What is AA?
Alcoholics Anonymous is a fellowship of people who come together to solve their drinking problem. It doesn’t cost anything to attend AA meetings. There are no age or education requirements to participate. Membership is open to anyone who wants to do something about their drinking problem.
AA’s primary purpose is to help alcoholics to achieve sobriety.
How AA works:
Members use the Twelve Steps to maintain sobriety. Groups use the Twelve Traditions to stay unified.
AA’s Twelve Steps are a set of spiritual principles. When practiced as a way of life, they can expel the obsession to drink and enable the sufferer to recover from alcoholism.
The Twelve Traditions apply to AA as a whole. They outline how AA maintains its unity and relates itself to the world around it.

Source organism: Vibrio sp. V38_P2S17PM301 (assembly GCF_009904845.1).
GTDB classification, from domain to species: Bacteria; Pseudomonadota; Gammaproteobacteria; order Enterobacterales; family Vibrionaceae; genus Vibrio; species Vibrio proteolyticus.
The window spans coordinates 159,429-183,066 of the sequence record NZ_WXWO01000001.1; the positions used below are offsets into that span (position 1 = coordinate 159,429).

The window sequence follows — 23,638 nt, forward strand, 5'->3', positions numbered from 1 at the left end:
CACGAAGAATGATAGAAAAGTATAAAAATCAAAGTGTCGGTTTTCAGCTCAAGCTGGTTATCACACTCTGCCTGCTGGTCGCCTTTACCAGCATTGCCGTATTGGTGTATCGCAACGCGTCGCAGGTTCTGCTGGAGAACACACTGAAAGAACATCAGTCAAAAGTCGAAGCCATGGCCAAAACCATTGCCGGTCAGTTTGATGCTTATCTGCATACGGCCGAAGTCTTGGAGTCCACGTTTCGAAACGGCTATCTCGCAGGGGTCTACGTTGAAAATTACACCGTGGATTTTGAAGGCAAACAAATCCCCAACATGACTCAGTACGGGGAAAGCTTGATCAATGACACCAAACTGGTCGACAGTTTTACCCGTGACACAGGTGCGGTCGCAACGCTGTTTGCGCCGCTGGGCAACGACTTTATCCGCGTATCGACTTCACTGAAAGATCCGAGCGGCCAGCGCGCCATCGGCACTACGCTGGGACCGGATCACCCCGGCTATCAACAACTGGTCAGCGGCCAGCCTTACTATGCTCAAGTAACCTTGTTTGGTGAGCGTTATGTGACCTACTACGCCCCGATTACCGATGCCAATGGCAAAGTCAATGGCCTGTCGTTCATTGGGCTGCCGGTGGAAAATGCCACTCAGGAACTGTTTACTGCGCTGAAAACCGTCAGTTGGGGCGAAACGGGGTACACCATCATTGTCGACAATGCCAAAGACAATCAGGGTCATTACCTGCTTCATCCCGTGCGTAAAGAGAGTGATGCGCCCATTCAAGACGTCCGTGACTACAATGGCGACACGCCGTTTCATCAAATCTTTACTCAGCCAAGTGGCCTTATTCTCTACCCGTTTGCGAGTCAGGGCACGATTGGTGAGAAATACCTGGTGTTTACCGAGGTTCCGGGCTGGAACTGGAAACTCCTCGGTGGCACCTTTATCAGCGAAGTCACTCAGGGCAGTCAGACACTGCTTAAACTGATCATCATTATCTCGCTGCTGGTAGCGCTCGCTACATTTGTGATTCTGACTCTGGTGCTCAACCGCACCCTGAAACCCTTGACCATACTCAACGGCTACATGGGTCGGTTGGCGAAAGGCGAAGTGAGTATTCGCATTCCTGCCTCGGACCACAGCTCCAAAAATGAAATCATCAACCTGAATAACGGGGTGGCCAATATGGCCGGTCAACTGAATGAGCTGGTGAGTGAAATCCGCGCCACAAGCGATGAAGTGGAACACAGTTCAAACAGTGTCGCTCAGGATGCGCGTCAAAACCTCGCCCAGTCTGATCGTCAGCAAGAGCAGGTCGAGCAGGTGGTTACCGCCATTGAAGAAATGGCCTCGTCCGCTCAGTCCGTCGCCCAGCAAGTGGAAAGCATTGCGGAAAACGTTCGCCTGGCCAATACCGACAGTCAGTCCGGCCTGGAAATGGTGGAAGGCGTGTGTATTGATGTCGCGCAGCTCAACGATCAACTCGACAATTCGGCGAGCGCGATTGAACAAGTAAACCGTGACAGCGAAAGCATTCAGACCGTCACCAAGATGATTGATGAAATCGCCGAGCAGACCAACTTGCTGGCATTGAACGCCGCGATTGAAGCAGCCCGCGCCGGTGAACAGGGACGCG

The book Alcoholics Anonymous describes the AA program of recovery. It also contains stories written by the co-founders and stories from a wide range of members who have found recovery in AA.
Explore the Program:
Who Are AA members?
We are people who have discovered and admitted that we cannot control alcohol. We have learned that we must live without it to live normal, happy lives.
We are not anti-alcohol and we have no wish to reform the world. We are not allied with any group, cause, or religious denomination. We welcome new members, but we do not recruit them.
We do not impose our experience with problem drinking on others, but we do share it when we are asked to do so. We know our own sobriety depends on connecting with other alcoholics.
FAQs About AA
This pamphlet answers many of the common questions people have about alcoholism and AA.
Info on AA
Information for people who may have a drinking problem. Also useful for those in contact with such people.